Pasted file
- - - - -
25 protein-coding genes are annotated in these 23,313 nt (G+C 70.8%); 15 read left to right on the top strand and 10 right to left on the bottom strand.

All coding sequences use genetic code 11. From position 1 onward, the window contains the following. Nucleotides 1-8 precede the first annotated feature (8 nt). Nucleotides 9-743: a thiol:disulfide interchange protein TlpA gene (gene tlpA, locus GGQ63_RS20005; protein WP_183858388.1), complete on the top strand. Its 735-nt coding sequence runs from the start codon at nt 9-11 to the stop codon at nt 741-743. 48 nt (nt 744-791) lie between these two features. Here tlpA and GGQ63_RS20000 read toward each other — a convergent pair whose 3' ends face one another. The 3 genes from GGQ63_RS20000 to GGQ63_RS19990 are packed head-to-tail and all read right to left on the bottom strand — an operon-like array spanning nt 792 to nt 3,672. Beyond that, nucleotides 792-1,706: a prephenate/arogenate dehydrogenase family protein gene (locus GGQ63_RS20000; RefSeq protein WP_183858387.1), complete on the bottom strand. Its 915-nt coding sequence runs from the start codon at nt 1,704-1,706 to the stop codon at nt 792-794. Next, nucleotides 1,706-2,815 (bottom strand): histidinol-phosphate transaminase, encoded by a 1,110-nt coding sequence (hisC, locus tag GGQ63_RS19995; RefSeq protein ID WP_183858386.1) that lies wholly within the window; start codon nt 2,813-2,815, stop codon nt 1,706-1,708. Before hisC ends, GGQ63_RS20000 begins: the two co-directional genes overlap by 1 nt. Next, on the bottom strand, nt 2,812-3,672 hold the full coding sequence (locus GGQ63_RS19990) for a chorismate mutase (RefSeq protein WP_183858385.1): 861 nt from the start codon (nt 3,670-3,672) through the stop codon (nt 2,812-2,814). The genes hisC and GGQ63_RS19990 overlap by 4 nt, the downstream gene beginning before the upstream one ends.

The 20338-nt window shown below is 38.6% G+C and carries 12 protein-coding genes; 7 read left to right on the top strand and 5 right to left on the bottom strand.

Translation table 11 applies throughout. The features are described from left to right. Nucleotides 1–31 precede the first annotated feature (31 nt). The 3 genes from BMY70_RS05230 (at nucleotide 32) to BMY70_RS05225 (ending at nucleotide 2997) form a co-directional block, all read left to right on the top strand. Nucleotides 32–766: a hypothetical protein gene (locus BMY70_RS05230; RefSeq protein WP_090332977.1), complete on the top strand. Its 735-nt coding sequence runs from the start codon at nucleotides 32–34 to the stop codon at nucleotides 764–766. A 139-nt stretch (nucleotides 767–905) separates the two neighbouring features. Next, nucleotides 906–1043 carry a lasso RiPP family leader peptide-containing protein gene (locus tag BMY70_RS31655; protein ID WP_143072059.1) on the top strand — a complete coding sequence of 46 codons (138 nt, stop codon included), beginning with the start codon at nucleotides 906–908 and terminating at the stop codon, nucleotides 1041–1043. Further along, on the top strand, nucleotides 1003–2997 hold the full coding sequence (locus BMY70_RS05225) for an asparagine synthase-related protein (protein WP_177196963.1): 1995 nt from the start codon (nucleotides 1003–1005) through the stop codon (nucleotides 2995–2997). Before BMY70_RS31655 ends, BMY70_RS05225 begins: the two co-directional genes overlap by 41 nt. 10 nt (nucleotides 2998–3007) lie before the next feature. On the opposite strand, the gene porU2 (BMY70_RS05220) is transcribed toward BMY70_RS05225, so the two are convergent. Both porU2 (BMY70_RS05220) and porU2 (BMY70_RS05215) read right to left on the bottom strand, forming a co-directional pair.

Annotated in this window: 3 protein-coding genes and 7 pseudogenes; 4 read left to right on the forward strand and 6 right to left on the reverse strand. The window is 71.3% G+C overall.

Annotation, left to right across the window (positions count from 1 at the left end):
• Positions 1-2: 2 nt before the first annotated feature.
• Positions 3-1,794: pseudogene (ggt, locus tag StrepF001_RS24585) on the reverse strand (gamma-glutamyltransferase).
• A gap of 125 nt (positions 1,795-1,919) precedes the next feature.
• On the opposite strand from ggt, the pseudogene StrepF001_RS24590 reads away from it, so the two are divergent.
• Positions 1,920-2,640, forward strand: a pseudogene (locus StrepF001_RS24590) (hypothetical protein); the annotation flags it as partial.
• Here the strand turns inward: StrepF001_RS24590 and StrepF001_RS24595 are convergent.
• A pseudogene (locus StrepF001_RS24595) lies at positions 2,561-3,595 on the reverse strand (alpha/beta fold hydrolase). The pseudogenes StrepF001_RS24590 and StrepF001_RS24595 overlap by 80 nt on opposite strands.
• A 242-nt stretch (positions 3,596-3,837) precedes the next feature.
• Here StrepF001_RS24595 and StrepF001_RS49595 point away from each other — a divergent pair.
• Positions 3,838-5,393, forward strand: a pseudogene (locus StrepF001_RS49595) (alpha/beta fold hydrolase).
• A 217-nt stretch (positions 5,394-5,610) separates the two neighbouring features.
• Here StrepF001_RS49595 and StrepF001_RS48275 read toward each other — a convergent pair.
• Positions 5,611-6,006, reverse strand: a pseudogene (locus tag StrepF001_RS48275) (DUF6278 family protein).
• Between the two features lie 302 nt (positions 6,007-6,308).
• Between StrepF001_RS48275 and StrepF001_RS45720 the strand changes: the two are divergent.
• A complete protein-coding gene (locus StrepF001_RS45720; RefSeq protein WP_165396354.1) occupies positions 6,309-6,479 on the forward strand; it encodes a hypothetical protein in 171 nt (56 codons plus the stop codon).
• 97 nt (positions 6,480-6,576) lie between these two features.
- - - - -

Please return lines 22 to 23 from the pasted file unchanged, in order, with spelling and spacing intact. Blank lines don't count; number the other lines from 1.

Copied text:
• A complete protein-coding gene (locus StrepF001_RS45720; RefSeq protein WP_165396354.1) occupies positions 6,309-6,479 on the forward strand; it encodes a hypothetical protein in 171 nt (56 codons plus the stop codon).
• 97 nt (positions 6,480-6,576) lie between these two features.